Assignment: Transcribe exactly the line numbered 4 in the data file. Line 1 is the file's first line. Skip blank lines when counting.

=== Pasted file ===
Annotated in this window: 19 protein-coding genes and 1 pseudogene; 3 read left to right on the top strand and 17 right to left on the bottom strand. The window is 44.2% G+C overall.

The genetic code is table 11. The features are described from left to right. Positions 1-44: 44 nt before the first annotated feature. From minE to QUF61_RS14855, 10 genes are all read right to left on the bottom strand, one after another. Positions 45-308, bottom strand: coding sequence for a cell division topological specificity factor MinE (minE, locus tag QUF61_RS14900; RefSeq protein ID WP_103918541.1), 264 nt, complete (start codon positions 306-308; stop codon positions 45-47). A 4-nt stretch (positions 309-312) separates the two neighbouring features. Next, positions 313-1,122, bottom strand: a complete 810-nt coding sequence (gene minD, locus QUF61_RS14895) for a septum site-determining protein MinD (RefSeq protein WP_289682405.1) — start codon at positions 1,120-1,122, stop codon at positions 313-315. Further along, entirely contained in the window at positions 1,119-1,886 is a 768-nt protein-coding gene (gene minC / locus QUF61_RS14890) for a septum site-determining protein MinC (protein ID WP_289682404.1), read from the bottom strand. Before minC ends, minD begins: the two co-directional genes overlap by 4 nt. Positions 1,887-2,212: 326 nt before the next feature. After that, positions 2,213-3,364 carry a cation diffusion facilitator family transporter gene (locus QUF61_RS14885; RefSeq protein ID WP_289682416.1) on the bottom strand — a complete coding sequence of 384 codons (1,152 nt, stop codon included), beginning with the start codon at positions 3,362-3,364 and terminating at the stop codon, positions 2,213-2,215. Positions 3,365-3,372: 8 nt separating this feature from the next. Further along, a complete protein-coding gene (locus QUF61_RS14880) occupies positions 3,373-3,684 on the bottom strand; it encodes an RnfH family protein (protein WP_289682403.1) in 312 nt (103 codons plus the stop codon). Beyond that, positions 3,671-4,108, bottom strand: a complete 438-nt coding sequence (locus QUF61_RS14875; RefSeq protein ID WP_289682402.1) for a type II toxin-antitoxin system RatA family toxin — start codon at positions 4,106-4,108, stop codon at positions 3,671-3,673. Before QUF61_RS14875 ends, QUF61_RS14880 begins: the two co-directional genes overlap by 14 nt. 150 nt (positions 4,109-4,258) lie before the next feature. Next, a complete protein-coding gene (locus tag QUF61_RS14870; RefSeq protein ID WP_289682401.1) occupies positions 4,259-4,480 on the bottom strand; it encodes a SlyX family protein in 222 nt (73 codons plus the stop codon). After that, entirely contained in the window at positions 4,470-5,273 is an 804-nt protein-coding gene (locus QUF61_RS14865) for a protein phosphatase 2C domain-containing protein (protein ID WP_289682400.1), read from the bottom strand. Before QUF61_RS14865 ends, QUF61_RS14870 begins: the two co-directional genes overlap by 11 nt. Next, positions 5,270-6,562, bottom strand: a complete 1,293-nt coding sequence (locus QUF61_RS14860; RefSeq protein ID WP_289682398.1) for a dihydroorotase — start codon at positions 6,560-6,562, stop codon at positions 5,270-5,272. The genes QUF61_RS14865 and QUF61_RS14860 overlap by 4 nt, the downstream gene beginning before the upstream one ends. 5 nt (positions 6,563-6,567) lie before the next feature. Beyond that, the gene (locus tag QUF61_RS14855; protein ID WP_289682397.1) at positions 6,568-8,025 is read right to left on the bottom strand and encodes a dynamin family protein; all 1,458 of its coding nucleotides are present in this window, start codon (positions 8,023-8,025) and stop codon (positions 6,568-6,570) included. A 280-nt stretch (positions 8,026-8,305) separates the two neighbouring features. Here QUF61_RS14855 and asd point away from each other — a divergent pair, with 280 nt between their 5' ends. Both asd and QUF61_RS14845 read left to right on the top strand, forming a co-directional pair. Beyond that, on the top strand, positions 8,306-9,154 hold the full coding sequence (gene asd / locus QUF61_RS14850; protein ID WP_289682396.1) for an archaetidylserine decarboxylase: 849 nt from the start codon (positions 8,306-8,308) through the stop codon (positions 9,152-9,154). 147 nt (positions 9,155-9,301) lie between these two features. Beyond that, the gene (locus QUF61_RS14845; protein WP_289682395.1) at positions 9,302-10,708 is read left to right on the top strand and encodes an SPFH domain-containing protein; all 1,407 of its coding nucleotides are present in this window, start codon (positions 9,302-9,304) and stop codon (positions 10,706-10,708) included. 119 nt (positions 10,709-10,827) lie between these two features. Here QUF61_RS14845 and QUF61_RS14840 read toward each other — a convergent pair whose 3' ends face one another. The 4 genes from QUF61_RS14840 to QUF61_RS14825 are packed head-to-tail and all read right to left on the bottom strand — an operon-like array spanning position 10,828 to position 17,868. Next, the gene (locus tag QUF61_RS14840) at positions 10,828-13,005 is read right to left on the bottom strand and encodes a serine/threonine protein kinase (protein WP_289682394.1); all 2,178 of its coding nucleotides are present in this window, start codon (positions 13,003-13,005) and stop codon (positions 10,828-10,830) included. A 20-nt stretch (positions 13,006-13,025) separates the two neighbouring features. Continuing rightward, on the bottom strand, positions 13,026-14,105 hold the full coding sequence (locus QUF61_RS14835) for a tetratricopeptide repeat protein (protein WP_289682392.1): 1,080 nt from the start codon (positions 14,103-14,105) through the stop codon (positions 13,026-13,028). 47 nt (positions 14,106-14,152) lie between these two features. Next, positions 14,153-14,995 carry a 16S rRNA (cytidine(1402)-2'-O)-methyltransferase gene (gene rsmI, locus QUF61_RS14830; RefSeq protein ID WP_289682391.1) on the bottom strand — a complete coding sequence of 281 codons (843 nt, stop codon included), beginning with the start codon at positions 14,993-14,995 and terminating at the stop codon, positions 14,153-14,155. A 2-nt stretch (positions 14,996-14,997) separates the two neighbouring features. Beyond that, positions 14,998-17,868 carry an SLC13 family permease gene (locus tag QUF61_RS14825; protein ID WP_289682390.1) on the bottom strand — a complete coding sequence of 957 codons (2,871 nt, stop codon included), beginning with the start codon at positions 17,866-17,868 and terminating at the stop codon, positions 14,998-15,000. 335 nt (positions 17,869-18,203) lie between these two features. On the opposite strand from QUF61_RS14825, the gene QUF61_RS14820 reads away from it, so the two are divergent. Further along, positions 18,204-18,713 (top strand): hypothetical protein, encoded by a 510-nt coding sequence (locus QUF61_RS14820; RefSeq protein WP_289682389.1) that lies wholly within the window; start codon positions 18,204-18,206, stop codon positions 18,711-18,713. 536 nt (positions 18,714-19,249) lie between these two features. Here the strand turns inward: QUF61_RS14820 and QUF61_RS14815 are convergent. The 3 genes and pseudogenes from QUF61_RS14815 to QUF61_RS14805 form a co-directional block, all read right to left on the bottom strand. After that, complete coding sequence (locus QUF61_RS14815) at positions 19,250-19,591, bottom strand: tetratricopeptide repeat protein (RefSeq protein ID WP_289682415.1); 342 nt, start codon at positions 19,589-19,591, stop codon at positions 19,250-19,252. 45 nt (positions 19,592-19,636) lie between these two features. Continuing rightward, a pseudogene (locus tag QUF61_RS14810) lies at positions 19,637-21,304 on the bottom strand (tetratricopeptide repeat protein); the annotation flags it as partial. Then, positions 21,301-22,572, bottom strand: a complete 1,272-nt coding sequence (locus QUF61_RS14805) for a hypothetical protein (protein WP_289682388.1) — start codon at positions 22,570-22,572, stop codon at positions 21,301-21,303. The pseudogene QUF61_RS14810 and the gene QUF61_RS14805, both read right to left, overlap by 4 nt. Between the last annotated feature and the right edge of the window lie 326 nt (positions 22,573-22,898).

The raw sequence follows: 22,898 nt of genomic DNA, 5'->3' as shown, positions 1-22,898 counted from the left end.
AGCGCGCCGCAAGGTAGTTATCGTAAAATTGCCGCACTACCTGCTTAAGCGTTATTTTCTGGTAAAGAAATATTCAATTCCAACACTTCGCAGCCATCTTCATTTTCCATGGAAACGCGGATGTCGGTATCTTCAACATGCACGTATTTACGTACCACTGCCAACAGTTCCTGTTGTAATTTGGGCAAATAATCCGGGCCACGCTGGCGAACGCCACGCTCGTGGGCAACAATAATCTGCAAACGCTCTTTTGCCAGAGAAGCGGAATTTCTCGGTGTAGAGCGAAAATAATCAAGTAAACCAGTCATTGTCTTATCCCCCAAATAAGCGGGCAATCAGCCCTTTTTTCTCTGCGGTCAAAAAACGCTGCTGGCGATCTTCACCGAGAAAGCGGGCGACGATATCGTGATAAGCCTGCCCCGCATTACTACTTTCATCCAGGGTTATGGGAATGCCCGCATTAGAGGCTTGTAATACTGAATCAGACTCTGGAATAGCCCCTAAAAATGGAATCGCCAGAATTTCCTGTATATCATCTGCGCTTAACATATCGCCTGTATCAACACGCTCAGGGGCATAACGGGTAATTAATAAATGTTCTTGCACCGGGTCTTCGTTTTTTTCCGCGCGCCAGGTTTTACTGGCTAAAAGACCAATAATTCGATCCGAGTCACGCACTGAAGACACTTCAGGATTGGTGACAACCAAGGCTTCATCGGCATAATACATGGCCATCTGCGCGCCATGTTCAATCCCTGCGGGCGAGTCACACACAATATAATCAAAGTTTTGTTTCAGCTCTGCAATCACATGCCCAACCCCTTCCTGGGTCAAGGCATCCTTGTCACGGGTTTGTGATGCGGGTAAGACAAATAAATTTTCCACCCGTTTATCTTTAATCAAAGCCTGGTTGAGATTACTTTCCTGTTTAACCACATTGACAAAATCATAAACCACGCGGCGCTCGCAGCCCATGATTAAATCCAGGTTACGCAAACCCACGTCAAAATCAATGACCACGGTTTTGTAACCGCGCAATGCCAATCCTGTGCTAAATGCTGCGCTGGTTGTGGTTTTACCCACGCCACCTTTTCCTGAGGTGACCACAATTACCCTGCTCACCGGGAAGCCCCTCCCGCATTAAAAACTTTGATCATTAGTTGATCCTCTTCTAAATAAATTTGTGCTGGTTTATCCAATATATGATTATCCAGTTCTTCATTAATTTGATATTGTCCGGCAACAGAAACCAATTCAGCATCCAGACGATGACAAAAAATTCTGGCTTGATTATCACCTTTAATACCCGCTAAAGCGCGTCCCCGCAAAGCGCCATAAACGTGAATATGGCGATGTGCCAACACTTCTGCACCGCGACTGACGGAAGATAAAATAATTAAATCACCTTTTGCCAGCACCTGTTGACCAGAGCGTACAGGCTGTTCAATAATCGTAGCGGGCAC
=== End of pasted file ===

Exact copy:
AGCGCGCCGCAAGGTAGTTATCGTAAAATTGCCGCACTACCTGCTTAAGCGTTATTTTCTGGTAAAGAAATATTCAATTCCAACACTTCGCAGCCATCTTCATTTTCCATGGAAACGCGGATGTCGGTATCTTCAACATGCACGTATTTACGTACCACTGCCAACAGTTCCTGTTGTAATTTGGGCAAATAATCCGGGCCACGCTGGCGAACGCCACGCTCGTGGGCAACAATAATCTGCAAACGCTCTTTTGCCAGAGAAGCGGAATTTCTCGGTGTAGAGCGAAAATAATCAAGTAAACCAGTCATTGTCTTATCCCCCAAATAAGCGGGCAATCAGCCCTTTTTTCTCTGCGGTCAAAAAACGCTGCTGGCGATCTTCACCGAGAAAGCGGGCGACGATATCGTGATAAGCCTGCCCCGCATTACTACTTTCATCCAGGGTTATGGGAATGCCCGCATTAGAGGCTTGTAATACTGAATCAGACTCTGGAATAGCCCCTAAAAATGGAATCGCCAGAATTTCCTGTATATCATCTGCGCTTAACATATCGCCTGTATCAACACGCTCAGGGGCATAACGGGTAATTAATAAATGTTCTTGCACCGGGTCTTCGTTTTTTTCCGCGCGCCAGGTTTTACTGGCTAAAAGACCAATAATTCGATCCGAGTCACGCACTGAAGACACTTCAGGATTGGTGACAACCAAGGCTTCATCGGCATAATACATGGCCATCTGCGCGCCATGTTCAATCCCTGCGGGCGAGTCACACACAATATAATCAAAGTTTTGTTTCAGCTCTGCAATCACATGCCCAACCCCTTCCTGGGTCAAGGCATCCTTGTCACGGGTTTGTGATGCGGGTAAGACAAATAAATTTTCCACCCGTTTATCTTTAATCAAAGCCTGGTTGAGATTACTTTCCTGTTTAACCACATTGACAAAATCATAAACCACGCGGCGCTCGCAGCCCATGATTAAATCCAGGTTACGCAAACCCACGTCAAAATCAATGACCACGGTTTTGTAACCGCGCAATGCCAATCCTGTGCTAAATGCTGCGCTGGTTGTGGTTTTACCCACGCCACCTTTTCCTGAGGTGACCACAATTACCCTGCTCACCGGGAAGCCCCTCCCGCATTAAAAACTTTGATCATTAGTTGATCCTCTTCTAAATAAATTTGTGCTGGTTTATCCAATATATGATTATCCAGTTCTTCATTAATTTGATATTGTCCGGCAACAGAAACCAATTCAGCATCCAGACGATGACAAAAAATTCTGGCTTGATTATCACCTTTAATACCCGCTAAAGCGCGTCCCCGCAAAGCGCCATAAACGTGAATATGGCGATGTGCCAACACTTCTGCACCGCGACTGACGGAAGATAAAATAATTAAATCACCTTTTGCCAGCACCTGTTGACCAGAGCGTACAGGCTGTTCAATAATCGTAGCGGGCAC